The Most Israeli Music There Is

Matti Friedman reflects on the significance of the once-despised genre of Israeli popular music known as “Mizraḥi,” which is “a blend of Middle Eastern, Greek, and Western influences associated with Israelis who have roots in the Islamic world.” He writes:

[Much Mizraḥi music stands] firmly in the Western pop tradition, with little that Brian Wilson or Justin Timberlake would find confusing. . . . But compared to much contemporary music in the United States, its mood is unusually innocent. The attitude toward women rarely deviates from saccharine: they’re “queens” or “beauties,” or described in terms of endearment lifted directly from Arabic songs into Hebrew, like “my life,” “my eyes,” or “my heart.” They’re objects, certainly, but objects of adoration. In mainstream Mizraḥi pop one can be heartbroken about a woman but never too angry. There are no “bitches” or anything remotely close. Foul language is unthinkable. One of the guiding principles here is a ban on cynicism. . . .

[A] kind of unapologetic national loyalty is [also] present in Mizraḥi music as it no longer is in most other Israeli songs, which these days tend to opt for angst, sarcasm, or attempts to pretend we’re all somewhere else. More and more Israeli artists sing in English. But rootlessness is not going to yield much worth listening to, and Israeli audiences know it. Mizraḥi music doesn’t pretend to be from anywhere but right here. . . . It’s not just Israeli music, in other words, but the most Israeli music there is. Many aspects of Israel’s politics and cultural life, like the film industry, are warped by international interest and money and tailored to foreign specifications. Mizraḥi music is immune, and everything about it is local.

Read more at Tablet

More about: Israel & Zionism, Israeli music, Mizrahi Jewry, Popular music

Israel Can’t Stake Its Fate on “Ironclad” Promises from Allies

Israeli tanks reportedly reached the center of the Gazan city of Rafah yesterday, suggesting that the campaign there is progressing swiftly. And despite repeatedly warning Jerusalem not to undertake an operation in Rafah, Washington has not indicated any displeasure, nor is it following through on its threat to withhold arms. Even after an IDF airstrike led to the deaths of Gazan civilians on Sunday night, the White House refrained from outright condemnation.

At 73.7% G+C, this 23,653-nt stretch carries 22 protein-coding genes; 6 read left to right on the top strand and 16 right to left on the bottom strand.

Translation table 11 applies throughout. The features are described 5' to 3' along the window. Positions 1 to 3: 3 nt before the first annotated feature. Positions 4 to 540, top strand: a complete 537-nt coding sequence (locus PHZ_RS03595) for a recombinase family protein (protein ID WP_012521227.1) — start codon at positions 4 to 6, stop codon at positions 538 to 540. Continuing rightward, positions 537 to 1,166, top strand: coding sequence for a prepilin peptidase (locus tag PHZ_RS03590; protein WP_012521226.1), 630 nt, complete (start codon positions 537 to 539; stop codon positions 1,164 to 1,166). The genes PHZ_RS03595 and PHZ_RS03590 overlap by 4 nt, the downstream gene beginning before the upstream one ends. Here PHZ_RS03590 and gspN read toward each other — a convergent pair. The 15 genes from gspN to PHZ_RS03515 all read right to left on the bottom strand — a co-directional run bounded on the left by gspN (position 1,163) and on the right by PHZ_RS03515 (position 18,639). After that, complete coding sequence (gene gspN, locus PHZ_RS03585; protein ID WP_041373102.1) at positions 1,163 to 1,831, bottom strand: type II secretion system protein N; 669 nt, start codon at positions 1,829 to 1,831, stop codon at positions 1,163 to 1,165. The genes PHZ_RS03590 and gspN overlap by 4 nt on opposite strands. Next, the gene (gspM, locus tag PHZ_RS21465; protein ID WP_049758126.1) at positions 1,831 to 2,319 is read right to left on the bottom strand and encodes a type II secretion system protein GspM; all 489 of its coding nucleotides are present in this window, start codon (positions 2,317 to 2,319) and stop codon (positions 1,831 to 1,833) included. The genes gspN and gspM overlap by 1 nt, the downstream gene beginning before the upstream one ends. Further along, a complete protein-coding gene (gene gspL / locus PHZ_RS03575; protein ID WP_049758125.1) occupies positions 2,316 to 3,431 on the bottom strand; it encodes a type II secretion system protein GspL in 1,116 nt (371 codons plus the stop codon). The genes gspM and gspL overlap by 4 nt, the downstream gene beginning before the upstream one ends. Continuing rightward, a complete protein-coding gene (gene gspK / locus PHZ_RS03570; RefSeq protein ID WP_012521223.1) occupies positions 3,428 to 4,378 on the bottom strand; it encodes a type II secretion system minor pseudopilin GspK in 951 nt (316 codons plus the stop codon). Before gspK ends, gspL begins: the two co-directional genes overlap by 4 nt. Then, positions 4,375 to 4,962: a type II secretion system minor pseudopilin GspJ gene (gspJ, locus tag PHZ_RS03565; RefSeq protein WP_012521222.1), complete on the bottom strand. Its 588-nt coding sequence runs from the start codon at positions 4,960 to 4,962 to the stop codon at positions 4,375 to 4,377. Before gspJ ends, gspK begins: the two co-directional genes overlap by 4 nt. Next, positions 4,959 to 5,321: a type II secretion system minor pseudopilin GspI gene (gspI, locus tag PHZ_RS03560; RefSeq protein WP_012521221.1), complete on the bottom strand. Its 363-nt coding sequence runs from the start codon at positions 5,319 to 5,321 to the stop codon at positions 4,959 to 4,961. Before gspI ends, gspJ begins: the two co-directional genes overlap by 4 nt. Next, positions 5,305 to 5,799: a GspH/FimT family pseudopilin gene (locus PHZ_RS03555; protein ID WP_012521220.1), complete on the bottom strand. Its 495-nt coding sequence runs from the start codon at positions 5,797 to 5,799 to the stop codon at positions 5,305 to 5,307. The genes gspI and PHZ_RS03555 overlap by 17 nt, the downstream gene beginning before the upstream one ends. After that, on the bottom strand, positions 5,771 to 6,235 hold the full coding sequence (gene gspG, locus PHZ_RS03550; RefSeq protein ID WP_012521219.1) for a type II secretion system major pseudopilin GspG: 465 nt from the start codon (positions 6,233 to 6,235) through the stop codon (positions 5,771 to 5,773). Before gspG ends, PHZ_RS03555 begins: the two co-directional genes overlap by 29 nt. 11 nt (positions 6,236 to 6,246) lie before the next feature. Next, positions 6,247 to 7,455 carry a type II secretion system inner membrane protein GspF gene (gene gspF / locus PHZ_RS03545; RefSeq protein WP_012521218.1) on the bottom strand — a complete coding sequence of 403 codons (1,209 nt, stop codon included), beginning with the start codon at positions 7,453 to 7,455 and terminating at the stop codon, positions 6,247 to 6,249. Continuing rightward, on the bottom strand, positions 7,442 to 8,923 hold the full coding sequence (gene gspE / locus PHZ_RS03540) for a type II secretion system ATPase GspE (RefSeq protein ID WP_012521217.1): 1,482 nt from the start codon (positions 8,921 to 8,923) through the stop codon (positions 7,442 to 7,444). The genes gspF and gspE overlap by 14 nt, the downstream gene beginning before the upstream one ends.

What caused this apparent American change of heart is unclear. But the temporary suspension of arms shipments, the threat of a complete embargo if Israel continued the war, and comments like the president’s assertion in February that the Israeli military response has been “over the top” all call into question the reliability of Joe Biden’s earlier promises of an “ironclad” commitment to Israel’s security. Douglas Feith and Ze’ev Jabotinsky write:

There’s a lesson here: the promises of foreign officials are never entirely trustworthy. Moreover, those officials cannot always be counted on to protect even their own country’s interests, let alone those of others.

Israelis, like Americans, often have excessive faith in the trustworthiness of promises from abroad. This applies to arms-control and peacekeeping arrangements, diplomatic accords, mutual-defense agreements, and membership in multilateral organizations. There can be value in such things—and countries do have interests in their reputations for reliability—but one should be realistic. Commitments from foreign powers are never “ironclad.”

Israel should, of course, maintain and cultivate connections with the United States and other powers. But Zionism is, in essence, about the Jewish people taking responsibility for their own fate.

Read more at JNS

More about: Israeli Security, Joseph Biden, U.S.-Israel relationship